I have no idea why I took this shot. Like many of them it was purely speculative, capturing the scene as an accurate historical record.

Probably because of its appearance, the Rottentree has inspired little interest and this picture is the only unobscured view of it. On the left, its bareness contrasts sharply with the Swingtree on the right which is in full leaf. It just shows that one never knows what the camera has captured.

This is how the rottentree landed on the Manchester side of the brook. Its the only picture I have of how it landed. I don't know about the dog but it was probably the original subject. Otherwise I'd have made sure that all the debris was in the frame.

It has all been rearranged now for kids to play on. We might have had the same on the Trafford side but, ever destructive, Trafford took it all away.

In its rearranged state the rottentree has become quite an exciting adventure event. I only became aware of how hollow it was when a young lad came over to me as I was lying on the grass with my dog. Full of woe he asked me to help find his expensive mobile phone that he had just dropped down one of the holes.

There was no prospect of a rescue. The holes were many and very deep and interconnecting.

Trafford Council has never been tree friendly. The way in which damaged trees are removed with alacrity has often had me wondering if there is some scam going on. Certainly, many trees have been removed and not replaced whereas on the Manchester side there seems to be some real though gone into its tree management.

The pictures upto and including number 39 are those of the various holes in the rottentree - no wonder it blew down!

Just another hole, hopefully it was once the desirable residence of some bird.

When we moved here in 1975 the brook was quite different. There were owls patrolling the banks at night and they would perch on the telephone poles. The holes in this tree were those that they sheltered in. There are lots of bats on the green belt but I won't reveal their roost because there are idiots at alarge.

Not another hole. This is the trunk at the point where it snapped revealing how hollow it was.

This is the rotten tree after the tidy up. It has become an adventure playground for kids. Heavy lifting gear must have been used to arrange the logs like this - draped over each other and propping each other up. Nicely trimmed, too!

There is potential risk but there always is in play. On balance, it might be the best use of resources. Certainly, Trafford didn't take the risk - instead its children play in Manchester and take the risks that it wouldn't.

This is how the debris from the swingtree landed on the Trafford side of the brook. Typically it was not used as a feature for pedestrians as it was on the Manchester side but soon taken away and destroyed.

The swingtree as it is now in full leaf but badly scarred. Future generations will never be able to enjoy the excitement of the past 200 years. Will anybody even notice?

One may see how the rottentree on the other bank looks very close. This is because the zoom lens foreshortens objects and their distance from one another.

In true Trafford style the largest tree on the green belt was carted away and never replaced. That was about 15 years ago. Its girth was at least 12 feet and the root ball left a pit like a bomb crater. The remains are still there now like some archeological dig. The bowl can be clearly seen here in this picture.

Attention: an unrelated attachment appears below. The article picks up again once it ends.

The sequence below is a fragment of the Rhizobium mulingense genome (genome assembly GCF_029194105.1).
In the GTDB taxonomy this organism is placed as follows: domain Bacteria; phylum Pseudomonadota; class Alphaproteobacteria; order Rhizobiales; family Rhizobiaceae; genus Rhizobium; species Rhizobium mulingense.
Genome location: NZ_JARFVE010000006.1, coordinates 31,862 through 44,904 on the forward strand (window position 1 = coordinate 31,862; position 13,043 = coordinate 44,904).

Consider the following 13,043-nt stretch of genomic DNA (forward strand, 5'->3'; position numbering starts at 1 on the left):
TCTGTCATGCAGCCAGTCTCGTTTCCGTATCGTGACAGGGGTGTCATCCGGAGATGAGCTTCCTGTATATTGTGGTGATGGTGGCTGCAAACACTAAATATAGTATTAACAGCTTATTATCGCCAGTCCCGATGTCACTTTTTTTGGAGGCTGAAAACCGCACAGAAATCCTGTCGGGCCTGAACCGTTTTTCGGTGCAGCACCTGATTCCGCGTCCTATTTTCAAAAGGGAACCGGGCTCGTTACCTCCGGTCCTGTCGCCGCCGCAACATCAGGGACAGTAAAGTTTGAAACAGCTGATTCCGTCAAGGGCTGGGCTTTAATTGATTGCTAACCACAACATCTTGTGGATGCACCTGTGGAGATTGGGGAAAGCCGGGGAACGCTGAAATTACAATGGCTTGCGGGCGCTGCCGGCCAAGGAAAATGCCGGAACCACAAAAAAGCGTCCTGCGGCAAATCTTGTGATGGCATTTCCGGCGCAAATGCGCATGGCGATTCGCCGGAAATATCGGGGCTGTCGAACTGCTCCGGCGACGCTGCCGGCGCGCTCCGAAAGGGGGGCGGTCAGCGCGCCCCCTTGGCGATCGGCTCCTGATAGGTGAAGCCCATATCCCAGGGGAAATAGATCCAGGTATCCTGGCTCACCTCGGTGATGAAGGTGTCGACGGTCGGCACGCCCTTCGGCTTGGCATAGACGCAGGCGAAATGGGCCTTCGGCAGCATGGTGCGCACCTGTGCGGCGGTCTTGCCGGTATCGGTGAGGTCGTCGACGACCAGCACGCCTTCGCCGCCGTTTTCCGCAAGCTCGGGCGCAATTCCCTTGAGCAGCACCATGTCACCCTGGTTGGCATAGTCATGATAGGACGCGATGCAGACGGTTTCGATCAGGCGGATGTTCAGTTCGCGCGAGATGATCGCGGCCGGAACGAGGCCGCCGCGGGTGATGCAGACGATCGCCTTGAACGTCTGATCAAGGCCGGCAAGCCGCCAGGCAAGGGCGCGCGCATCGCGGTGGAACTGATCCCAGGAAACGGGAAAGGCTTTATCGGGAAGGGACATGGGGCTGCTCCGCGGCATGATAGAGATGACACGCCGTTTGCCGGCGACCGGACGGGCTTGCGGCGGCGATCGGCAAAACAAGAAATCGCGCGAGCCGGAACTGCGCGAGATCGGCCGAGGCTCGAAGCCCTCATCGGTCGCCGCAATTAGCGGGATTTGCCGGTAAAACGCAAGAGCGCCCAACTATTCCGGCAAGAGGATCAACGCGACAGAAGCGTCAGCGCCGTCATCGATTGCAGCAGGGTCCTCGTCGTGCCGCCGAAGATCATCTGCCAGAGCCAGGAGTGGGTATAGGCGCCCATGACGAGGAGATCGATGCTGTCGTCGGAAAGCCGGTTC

The tree seen here tells its own story. From its base and spreading upwards and arcing to the right there is a strong limb. Trees don't grow that way naturally. The reason is that it had to demonstrate the most supine subservency to the ascendency of the neighbouring massive tree.

While that tree stood all this tree could manage was a weak leaning towards the light. Once the massive tre was removed this tree came to life and produced all that growth burgeoning out from its original stem on the right.

Police bikers make an arrest.

There used to be gangs of bikers who became so confident that they would challenge ownership of the green belt. By the dozen they would turn up at the western end of the Manchester side (that's where the football pitcch is) and ride like maniacs. Some folk stopped using the green for walks because of it.

I visited every house on both sides of the brook with a petition to the Chief Constable. Two weeks later the police sprung a trap. There were lots of arrests. many of the bikes were stolen and hardly any of the riders were lawful in terms of insurance etc. About a dozen bikes were confiscated.

Now its difficult to find a biker on the green. This one was only using a little bike. Hardly more than a toy but it was the biggest fish the police could find. Not so the next story!

This story is quite a tale. To the uninitiated it just seemed like three bikers screaming down the green, only they usually turned around before they reached the flats. This time they kept going until the lead one hit the blue parked car and somersaulted 30feet onto the green.

I was watching and waiting and I knew that the one in the lead was actually being chased by two police bikers who were taking up the rear. It brought out lots of residents and one may see that the bike is still lying in the road.

Here the bike has been safely dragged off the road and onto the green. The bike was identified as having been stolen in a burglary some months earlier, I forget where from. The bike had been kept on the nearby council estate and used to scream up and down the green belt putting everyone at risk. We had to stop his gallop.